MCLEAN, Va. (4/1/14)--Couples say they discuss retirement planning about 14 times a year, according to a telephone survey of 1,008 adults sponsored by Capital One ShareBuilder, an online investing site (USA Today March 16).
That's the good news. Not so good: While respondents believe they should be saving 12.1% of income toward retirement, they actually put away about half as much (6.4%).
And despite the reported frequent discussions, Dan Greenshields, president of Capital One ShareBuilder, suggests these may be passing comments instead of in-depth planning conversations.
If you're saving less than 10% for retirement, especially in your 40s and 50s, Greenshields says that's not enough. Ideally, at that age, he recommends you should be saving in the mid-teens to 20% of your income. But he acknowledges that most Americans can't hit that mark because they have so many financial demands.
Greenshields says it's important that couples discuss the lifestyle they want to have and where they want to live. You can live in some rural communities on half the assets it takes to live in many big cities, he points out.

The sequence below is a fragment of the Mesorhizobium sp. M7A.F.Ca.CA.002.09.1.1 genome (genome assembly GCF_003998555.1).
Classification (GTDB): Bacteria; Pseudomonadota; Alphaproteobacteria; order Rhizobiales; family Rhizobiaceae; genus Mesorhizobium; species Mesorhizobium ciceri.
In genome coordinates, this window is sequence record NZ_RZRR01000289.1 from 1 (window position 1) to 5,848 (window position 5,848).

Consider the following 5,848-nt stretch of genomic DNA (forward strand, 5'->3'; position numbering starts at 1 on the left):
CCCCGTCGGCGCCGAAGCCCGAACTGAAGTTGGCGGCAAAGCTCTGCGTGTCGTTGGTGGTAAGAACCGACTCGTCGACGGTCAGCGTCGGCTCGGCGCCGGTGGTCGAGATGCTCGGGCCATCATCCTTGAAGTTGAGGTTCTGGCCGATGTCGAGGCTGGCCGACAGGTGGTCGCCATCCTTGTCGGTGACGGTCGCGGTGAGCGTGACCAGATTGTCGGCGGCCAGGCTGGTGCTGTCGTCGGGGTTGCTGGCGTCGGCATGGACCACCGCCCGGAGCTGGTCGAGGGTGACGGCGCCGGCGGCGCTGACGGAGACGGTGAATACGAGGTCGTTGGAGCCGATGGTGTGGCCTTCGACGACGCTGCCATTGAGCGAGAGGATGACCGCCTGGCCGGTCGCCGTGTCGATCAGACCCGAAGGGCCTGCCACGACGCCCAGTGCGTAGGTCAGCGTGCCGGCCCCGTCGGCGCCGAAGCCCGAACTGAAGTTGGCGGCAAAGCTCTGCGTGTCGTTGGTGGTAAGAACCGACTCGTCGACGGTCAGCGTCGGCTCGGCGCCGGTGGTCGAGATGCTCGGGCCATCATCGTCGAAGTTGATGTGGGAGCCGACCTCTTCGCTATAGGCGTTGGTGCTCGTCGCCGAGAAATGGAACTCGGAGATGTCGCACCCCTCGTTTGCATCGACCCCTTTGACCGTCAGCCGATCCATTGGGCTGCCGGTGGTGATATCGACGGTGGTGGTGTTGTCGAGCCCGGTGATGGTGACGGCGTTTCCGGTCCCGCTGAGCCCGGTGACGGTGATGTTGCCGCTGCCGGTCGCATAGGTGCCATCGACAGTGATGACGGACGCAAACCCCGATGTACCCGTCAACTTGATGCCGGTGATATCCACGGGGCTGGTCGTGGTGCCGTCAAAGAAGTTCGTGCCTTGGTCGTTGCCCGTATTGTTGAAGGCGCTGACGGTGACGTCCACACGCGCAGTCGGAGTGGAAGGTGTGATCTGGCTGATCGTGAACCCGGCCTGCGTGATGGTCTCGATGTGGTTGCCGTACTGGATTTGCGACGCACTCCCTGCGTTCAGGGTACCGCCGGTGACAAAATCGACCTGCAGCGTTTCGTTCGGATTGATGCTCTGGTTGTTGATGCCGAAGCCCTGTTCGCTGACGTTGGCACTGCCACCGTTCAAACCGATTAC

St. Louis psychologist Diane Sanford often counsels couples struggling with money issues. She says, "If you compile a budget for six months of all your expenses ... you'll see what you need to save to create the lifestyle you hope to have in retirement." The budget provides a neutral way of starting the retirement savings conversation.
Sanford says she sees couples where one partner is involved in retirement saving and the other isn't. "It's important that both of you are informed and know what your assets are." One of the worst mistakes partners can make is to blame each other for spending too much. It's better to work together than "pick each other apart," she says.
Couples who fear they won't have enough to retire may feel particularly deprived. In those cases, it's easy to blame the other person when no one is really at fault, says Joe Burgo, a psychologist in Chapel Hill, N.C. "Coming together as a team, agreeing upon and sharing the sacrifices, will help them weather the disappointment of living on less than they had expected."
For related information, read "Who Goes First? For Couples, Retirement is All About Timing" in the Home & Family Finance Resource Center.